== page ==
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Removal of the wisdom teeth, however an easy process it may sound to some of us, is, in fact, quite a troublesome one. Many different complications may occur depending on numerous factors and one should be prepared for those in order to react timely in case of occurrence.

First of all, anesthetics, given to ease and remove the pain during the extraction, may have some side-effects impacting one’s heart, vascular system, some other organs, possibly causing many other dangerous conditions.

Possible complications during and after the extraction itself only add on to the list of things to worry about.

Other possible complications during wisdom teeth removal

One thing that may cause us problems after the extraction are our sinuses. Namely, some wisdom teeth have their roots all the way up the entrance to the sinuses themselves and after the removal of the teeth small holes are created. Different bacteria may inhabit the sinuses through these holes during the healing process of the extraction, causing infections of the sinuses. Additional surgery is needed in order to treat this condition. Also, if the removal was incomplete and a small fraction of the tooth remained inside, it can cause the sinus infection as well.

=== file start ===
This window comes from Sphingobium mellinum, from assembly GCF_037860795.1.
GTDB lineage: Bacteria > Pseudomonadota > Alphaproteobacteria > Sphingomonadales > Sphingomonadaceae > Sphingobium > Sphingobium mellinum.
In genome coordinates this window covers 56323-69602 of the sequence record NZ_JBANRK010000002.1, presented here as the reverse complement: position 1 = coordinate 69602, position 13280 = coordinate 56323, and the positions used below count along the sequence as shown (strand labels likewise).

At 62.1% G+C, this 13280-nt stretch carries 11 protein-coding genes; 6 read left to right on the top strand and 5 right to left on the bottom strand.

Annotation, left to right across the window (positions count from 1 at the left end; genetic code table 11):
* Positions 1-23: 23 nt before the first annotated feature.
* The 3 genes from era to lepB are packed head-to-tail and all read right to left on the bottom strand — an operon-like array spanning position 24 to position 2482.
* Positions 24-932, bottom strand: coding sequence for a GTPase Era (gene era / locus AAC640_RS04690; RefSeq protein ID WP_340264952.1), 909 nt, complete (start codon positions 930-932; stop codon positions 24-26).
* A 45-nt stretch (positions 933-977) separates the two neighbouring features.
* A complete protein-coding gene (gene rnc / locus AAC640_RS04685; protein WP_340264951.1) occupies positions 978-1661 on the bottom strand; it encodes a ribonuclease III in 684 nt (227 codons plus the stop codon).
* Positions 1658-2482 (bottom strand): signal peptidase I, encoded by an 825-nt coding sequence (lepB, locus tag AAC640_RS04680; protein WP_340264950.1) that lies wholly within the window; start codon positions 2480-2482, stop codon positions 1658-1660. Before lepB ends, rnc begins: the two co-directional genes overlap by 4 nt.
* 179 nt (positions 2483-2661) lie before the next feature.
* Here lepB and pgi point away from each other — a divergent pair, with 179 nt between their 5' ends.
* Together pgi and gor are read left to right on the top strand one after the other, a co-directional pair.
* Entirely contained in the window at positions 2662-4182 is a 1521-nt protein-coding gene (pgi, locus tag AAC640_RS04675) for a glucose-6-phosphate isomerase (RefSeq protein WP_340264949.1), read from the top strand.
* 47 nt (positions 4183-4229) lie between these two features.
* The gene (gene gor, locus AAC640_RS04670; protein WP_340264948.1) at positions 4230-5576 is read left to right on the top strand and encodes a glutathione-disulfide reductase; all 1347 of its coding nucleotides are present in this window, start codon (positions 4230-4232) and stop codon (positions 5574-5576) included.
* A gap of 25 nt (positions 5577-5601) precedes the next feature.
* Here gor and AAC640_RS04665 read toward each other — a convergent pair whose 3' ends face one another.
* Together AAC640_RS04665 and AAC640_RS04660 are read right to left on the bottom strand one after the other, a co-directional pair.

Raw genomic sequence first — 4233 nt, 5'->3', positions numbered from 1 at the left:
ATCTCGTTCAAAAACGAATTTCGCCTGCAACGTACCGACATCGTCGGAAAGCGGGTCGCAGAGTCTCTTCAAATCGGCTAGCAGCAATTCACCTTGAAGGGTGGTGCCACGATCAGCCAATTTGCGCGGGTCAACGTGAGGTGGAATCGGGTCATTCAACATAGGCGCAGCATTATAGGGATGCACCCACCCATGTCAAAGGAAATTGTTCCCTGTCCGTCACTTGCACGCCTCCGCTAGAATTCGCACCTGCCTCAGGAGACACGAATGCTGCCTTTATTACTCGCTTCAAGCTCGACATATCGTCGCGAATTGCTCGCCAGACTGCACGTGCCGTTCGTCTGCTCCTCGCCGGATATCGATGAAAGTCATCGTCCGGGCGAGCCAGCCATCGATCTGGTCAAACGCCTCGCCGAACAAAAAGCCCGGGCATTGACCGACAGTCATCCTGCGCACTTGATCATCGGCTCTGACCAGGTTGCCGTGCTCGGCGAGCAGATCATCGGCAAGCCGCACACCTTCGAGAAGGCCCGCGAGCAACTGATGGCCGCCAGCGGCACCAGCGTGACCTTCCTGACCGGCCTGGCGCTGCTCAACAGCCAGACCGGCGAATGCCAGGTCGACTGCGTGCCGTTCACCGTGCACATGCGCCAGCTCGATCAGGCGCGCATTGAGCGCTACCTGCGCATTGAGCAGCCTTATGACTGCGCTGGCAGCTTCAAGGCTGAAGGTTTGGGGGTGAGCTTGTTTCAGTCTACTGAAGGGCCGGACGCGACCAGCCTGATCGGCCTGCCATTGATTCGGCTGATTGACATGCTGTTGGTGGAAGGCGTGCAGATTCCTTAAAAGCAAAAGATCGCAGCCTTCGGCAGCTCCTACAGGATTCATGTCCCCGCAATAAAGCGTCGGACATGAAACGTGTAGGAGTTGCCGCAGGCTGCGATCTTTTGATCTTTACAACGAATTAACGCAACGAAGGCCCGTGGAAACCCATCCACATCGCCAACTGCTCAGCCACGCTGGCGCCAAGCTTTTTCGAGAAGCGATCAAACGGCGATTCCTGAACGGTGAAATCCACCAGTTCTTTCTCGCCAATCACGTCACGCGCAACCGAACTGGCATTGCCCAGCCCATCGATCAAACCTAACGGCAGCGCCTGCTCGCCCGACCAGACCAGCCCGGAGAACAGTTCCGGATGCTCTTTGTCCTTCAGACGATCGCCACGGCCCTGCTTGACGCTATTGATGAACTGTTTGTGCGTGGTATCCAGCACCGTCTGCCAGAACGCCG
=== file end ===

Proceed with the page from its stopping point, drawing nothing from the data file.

Often, if the patients do not follow the dentist’s instructions during the healing process, smoking, eating inadequate food and drinking what they are not recommended to, they might suffer from a dry socket. This condition takes place if different harmful debris gets trapped in the socket left after the removal. It gets inflamed and causes severe pain.

Nerve damage presents another possible mishap. During the extraction, especially if the action itself is performed by an unskilled person, different nerves in one’s mouth may be damaged causing loss of senses in the mouth and many other irreparable consequences.

Also connected with the poor skills of the dentist comes jawbone fracture or damage done to the surrounding teeth due to neglectful extraction.

A small bubble of air may get inside of one’s blood vessels and the heart itself, all the way from the tooth socket, although these cases are rare.

Bleeding is another possible and often problem. Along with it come swelling, fever, headaches, nausea, and fatigue, all being some of the condition following the extraction of this tooth.

Worst case scenarios

The worst things that can happen mainly consider permanent facial deformation due to nerve damage, loss of certain senses and functions. Sometimes even eyes and nose functions may be altered.

Finally, there are known cases of death during this process caused by many different reasons.

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